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CPR Suvival Rates Low but Still Effective
Written by Lindsey Watson
Last updated on July 19, 2013 @ 7:03PM
Created on July 19, 2013 @ 6:18PM

Since it was introduced in 1960, CPR has been an important part of emergency medicine. But recent studies suggest the number of lives saved by CPR isn't as many as you may think.

When it was first introduced CPR combined mouth-to-mouth breathing with chest compressions to keep blood, and oxygen circulating throughout your body. That's until further measures can be taken to restart your heart.

In 2008, the American heart association began teaching "hands-only" CPR which is suppose to eliminate the "yuck factor" associated with putting your mouth on an unconscious victim. Studies show that this modified procedure has been as effective as the original. But according to this new study, despite the advancement of this life saving act, the overall effectiveness of CPR remains very low.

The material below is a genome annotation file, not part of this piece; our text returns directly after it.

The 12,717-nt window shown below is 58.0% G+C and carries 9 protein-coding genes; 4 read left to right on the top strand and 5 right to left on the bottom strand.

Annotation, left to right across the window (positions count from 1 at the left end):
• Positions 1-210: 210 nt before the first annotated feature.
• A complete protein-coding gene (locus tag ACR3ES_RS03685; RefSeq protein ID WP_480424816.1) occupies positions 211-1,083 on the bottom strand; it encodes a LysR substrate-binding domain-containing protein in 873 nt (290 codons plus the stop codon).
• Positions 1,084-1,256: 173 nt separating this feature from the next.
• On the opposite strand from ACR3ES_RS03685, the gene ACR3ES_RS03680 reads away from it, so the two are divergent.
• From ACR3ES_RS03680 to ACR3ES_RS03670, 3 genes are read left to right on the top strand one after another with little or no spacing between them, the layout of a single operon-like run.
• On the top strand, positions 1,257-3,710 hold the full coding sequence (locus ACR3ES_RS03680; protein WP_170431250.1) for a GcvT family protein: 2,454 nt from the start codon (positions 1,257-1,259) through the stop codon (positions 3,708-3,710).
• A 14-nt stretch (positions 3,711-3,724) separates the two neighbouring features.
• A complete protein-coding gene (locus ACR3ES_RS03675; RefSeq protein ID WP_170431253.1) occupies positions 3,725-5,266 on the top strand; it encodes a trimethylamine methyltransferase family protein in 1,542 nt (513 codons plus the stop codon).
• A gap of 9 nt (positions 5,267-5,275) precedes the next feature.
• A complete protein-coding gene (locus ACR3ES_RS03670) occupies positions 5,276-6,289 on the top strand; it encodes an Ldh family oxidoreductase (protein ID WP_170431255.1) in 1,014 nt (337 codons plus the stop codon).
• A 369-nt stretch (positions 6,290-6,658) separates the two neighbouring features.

However, paramedics at the Marion county rescue squad have a very different opinion.

"That's not true, CPR really can help, it really can be effective. Especially if you get to the person quickly. We see better and better
success rates because the techniques are now science based." Courtney Shaver, Supervisor and Paramedic at the Marion County Rescue Squad.

Officials at the Marion county rescue squad also told me that when they teach CPR they are continuing to put a lot of emphasis on doing chest compressions. as well as rescue breathing techniques to save lives.


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